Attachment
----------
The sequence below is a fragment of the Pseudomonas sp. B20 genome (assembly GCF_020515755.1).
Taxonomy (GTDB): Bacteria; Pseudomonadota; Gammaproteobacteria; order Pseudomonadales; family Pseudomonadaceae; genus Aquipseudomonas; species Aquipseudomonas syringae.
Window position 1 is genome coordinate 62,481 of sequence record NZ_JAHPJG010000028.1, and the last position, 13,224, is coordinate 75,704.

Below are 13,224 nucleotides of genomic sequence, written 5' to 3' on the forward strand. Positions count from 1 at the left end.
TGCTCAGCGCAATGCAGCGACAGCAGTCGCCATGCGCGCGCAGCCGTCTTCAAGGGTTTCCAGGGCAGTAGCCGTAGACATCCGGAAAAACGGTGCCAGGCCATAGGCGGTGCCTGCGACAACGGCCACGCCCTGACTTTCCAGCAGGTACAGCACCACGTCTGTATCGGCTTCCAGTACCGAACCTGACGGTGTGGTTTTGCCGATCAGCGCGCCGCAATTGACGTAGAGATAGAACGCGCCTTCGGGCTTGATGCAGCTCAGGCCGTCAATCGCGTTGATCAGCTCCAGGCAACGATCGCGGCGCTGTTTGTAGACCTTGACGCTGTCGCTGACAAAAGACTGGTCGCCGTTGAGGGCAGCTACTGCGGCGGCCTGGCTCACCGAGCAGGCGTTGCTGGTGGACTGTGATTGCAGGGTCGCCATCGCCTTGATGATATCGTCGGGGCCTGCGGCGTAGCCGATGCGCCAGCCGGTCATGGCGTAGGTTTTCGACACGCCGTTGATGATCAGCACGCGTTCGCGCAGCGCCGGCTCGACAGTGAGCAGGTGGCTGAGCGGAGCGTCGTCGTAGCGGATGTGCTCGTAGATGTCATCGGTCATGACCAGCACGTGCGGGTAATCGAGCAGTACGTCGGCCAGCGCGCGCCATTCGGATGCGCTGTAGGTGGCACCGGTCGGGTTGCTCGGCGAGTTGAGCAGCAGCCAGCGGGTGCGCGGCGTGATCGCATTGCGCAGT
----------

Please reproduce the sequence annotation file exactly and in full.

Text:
The sequence below is a fragment of the Pseudomonas sp. B20 genome (assembly GCF_020515755.1).
Taxonomy (GTDB): Bacteria; Pseudomonadota; Gammaproteobacteria; order Pseudomonadales; family Pseudomonadaceae; genus Aquipseudomonas; species Aquipseudomonas syringae.
Window position 1 is genome coordinate 62,481 of sequence record NZ_JAHPJG010000028.1, and the last position, 13,224, is coordinate 75,704.

Below are 13,224 nucleotides of genomic sequence, written 5' to 3' on the forward strand. Positions count from 1 at the left end.
TGCTCAGCGCAATGCAGCGACAGCAGTCGCCATGCGCGCGCAGCCGTCTTCAAGGGTTTCCAGGGCAGTAGCCGTAGACATCCGGAAAAACGGTGCCAGGCCATAGGCGGTGCCTGCGACAACGGCCACGCCCTGACTTTCCAGCAGGTACAGCACCACGTCTGTATCGGCTTCCAGTACCGAACCTGACGGTGTGGTTTTGCCGATCAGCGCGCCGCAATTGACGTAGAGATAGAACGCGCCTTCGGGCTTGATGCAGCTCAGGCCGTCAATCGCGTTGATCAGCTCCAGGCAACGATCGCGGCGCTGTTTGTAGACCTTGACGCTGTCGCTGACAAAAGACTGGTCGCCGTTGAGGGCAGCTACTGCGGCGGCCTGGCTCACCGAGCAGGCGTTGCTGGTGGACTGTGATTGCAGGGTCGCCATCGCCTTGATGATATCGTCGGGGCCTGCGGCGTAGCCGATGCGCCAGCCGGTCATGGCGTAGGTTTTCGACACGCCGTTGATGATCAGCACGCGTTCGCGCAGCGCCGGCTCGACAGTGAGCAGGTGGCTGAGCGGAGCGTCGTCGTAGCGGATGTGCTCGTAGATGTCATCGGTCATGACCAGCACGTGCGGGTAATCGAGCAGTACGTCGGCCAGCGCGCGCCATTCGGATGCGCTGTAGGTGGCACCGGTCGGGTTGCTCGGCGAGTTGAGCAGCAGCCAGCGGGTGCGCGGCGTGATCGCATTGCGCAGT